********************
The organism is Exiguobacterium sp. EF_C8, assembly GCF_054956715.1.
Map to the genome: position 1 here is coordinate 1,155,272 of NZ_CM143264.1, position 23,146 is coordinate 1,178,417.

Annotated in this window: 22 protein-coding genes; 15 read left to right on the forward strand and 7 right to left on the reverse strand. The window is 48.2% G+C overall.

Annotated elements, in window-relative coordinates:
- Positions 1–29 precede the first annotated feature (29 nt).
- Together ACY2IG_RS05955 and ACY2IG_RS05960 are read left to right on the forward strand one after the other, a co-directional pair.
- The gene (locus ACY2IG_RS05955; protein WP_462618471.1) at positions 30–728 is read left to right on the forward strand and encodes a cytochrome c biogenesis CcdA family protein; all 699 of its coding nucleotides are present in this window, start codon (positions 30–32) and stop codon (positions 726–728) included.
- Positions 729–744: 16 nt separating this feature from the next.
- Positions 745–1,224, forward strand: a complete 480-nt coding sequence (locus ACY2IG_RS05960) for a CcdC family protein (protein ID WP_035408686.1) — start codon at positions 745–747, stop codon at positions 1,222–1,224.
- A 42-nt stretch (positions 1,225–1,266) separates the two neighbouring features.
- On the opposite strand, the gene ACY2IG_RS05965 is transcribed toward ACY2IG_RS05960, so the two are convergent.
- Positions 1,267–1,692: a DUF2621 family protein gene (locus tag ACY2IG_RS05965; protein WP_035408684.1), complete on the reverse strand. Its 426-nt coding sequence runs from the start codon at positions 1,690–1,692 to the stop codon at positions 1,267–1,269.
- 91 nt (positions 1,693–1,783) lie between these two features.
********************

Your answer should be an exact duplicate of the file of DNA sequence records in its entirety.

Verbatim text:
The organism is Exiguobacterium sp. EF_C8, assembly GCF_054956715.1.
Map to the genome: position 1 here is coordinate 1,155,272 of NZ_CM143264.1, position 23,146 is coordinate 1,178,417.

Annotated in this window: 22 protein-coding genes; 15 read left to right on the forward strand and 7 right to left on the reverse strand. The window is 48.2% G+C overall.

Annotated elements, in window-relative coordinates:
- Positions 1–29 precede the first annotated feature (29 nt).
- Together ACY2IG_RS05955 and ACY2IG_RS05960 are read left to right on the forward strand one after the other, a co-directional pair.
- The gene (locus ACY2IG_RS05955; protein WP_462618471.1) at positions 30–728 is read left to right on the forward strand and encodes a cytochrome c biogenesis CcdA family protein; all 699 of its coding nucleotides are present in this window, start codon (positions 30–32) and stop codon (positions 726–728) included.
- Positions 729–744: 16 nt separating this feature from the next.
- Positions 745–1,224, forward strand: a complete 480-nt coding sequence (locus ACY2IG_RS05960) for a CcdC family protein (protein ID WP_035408686.1) — start codon at positions 745–747, stop codon at positions 1,222–1,224.
- A 42-nt stretch (positions 1,225–1,266) separates the two neighbouring features.
- On the opposite strand, the gene ACY2IG_RS05965 is transcribed toward ACY2IG_RS05960, so the two are convergent.
- Positions 1,267–1,692: a DUF2621 family protein gene (locus tag ACY2IG_RS05965; protein WP_035408684.1), complete on the reverse strand. Its 426-nt coding sequence runs from the start codon at positions 1,690–1,692 to the stop codon at positions 1,267–1,269.
- 91 nt (positions 1,693–1,783) lie between these two features.